Lily Allen Feels "Betrayed" By Other Women & That's Completely Hypocritical

What's that? It's been more than two days and you haven't heard any controversy about Lily Allen? Fear not, because it's Tuesday, a good a time as any to tell you that Allen thinks that women are picking on her. In an interview with Glamour UK for their June issue, Allen revealed that her feelings are very hurt. "I feel betrayed by my sex," Allen said. "People have got their own agendas these days. It’s obvious when it’s about ego and them wanting to sound clever. It’s sad. Exhausting. Your own sex, in the name of feminism, hitting you back down. But I’m not gonna censor myself. I’m not gonna be beige."

Well, Allen, if there's one thing you ain't, it's beige. In fact, in the lead-up to the Sheezus release, Allen has drummed up more controversy than perhaps ever before in her career: she perhaps took a stab at Queen Bey, was totally flippant and oblivious to the racism of her Hard Out Here video, and has, in general, been decidedly stubborn in acknowledging her own harms to feminism. When she was critiqued for Hard Out Here as well as the potential disses to other female artists like Katy Perry and Lady Gaga in the title track of her new album, Allen's response was this inflammatory, offensive and, frankly, ass-backwards tweet where she told people who were trying to tell her what kind of feminist to be to "fuck off." Progressive!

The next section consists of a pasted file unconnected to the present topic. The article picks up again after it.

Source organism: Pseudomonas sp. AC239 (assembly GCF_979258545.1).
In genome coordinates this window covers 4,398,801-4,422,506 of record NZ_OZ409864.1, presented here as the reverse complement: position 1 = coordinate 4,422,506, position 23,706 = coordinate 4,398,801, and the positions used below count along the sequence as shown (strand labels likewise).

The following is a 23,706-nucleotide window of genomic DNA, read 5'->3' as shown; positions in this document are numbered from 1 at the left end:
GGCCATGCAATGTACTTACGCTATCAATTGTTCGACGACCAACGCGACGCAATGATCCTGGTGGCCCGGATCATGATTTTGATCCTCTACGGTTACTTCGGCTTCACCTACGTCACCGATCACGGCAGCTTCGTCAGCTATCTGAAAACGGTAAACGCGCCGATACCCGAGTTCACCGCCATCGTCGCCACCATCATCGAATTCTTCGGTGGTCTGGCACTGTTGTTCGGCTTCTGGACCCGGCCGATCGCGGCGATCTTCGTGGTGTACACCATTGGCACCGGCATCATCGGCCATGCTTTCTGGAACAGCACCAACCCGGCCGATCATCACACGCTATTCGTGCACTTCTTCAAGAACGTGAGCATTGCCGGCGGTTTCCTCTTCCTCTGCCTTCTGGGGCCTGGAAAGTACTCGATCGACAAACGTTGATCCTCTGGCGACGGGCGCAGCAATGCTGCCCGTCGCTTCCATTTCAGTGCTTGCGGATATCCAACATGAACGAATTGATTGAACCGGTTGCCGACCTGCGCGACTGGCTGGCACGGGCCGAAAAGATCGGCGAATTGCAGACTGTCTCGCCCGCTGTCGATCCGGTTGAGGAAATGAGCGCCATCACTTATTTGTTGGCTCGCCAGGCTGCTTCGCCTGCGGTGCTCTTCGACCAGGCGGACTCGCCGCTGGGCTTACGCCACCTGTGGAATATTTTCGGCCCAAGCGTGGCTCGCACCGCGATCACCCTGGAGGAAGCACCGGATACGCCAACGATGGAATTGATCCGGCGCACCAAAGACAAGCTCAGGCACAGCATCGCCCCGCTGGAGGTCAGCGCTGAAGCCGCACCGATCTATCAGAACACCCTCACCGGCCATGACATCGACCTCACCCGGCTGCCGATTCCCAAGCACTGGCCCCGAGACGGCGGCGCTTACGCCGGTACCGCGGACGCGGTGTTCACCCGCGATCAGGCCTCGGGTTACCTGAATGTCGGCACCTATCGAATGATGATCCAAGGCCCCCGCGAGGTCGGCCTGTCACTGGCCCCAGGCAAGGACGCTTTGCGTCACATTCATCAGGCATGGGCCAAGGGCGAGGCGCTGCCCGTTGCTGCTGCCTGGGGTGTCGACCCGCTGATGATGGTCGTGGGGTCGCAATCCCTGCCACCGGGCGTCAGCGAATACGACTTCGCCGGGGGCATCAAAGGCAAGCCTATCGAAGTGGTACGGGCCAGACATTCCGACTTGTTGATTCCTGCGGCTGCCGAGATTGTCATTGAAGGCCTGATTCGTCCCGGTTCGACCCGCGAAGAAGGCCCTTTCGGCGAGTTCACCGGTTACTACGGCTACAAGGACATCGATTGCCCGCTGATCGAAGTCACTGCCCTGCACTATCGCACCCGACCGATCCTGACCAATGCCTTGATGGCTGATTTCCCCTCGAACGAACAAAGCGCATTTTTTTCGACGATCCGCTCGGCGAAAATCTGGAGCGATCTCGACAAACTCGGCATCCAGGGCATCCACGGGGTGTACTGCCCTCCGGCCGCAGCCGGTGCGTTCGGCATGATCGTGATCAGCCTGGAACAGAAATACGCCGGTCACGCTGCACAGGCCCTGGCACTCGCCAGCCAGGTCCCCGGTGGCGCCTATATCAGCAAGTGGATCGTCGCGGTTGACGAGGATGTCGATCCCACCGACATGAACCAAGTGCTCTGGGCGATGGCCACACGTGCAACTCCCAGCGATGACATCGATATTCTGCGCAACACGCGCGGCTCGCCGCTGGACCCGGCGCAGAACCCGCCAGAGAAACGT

So why is Allen dishing to Glamour that she feels ganged up on? What kind of solidarity does she expect from women when she has been so divisive and unwilling to accept criticism of any sort? She seems to think any valid conversation about her own misgivings and missteps, particularly the racism of the Hard Out Here video, are personal attacks, rather than actual conversations about the institutions that would allow Allen to think her behavior is acceptable. Her actions are hypocritical: she expects sympathy, support and understanding about her choices when she can only offer anger, ire, and an unwillingness to see her own faults.

So I can't feel bad for her when she victimizes herself in the Glamour interview, and it's disappointing that the magazine would publish her thinly veiled martyrdom in the first place. After so many attempts from the public to try to hold Allen accountable, why is a major publication allowing her to put herself on a pedestal as a target? Perhaps if she had been more open and forthcoming about her own mistakes, it would be more understandable, but she's made no attempts to reconcile. She seems like she just doesn't give a damn about how her actions cause real harm, but wants a hand extended to her. Hypocrisy of the highest order.

She told Glamour she's not going to censor herself, but she's seriously conflating "censorship" with "sensitivity" and "general awareness on how to be a human being."